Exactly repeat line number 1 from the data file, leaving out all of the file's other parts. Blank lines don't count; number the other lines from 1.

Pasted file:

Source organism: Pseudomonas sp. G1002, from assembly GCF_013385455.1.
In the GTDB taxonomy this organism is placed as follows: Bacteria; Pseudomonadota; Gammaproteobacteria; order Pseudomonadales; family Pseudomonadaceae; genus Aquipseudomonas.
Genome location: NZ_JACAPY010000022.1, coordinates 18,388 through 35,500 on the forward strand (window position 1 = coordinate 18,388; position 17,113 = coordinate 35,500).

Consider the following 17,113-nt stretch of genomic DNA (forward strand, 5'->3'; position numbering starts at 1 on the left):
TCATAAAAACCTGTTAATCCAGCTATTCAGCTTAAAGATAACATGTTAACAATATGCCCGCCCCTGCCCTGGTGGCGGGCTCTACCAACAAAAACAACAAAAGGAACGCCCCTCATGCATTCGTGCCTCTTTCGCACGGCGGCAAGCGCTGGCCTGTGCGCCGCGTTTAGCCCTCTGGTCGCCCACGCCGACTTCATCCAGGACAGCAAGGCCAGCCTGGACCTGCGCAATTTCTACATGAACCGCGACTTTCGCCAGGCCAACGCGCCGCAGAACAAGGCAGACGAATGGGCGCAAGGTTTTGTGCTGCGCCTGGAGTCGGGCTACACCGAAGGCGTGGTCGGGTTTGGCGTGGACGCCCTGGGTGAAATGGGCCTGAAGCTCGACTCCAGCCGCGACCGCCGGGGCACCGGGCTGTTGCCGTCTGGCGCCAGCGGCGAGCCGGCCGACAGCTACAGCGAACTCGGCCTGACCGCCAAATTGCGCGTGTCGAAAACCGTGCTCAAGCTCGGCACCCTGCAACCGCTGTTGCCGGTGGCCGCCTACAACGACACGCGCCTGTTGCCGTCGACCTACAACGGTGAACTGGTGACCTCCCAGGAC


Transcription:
Source organism: Pseudomonas sp. G1002, from assembly GCF_013385455.1.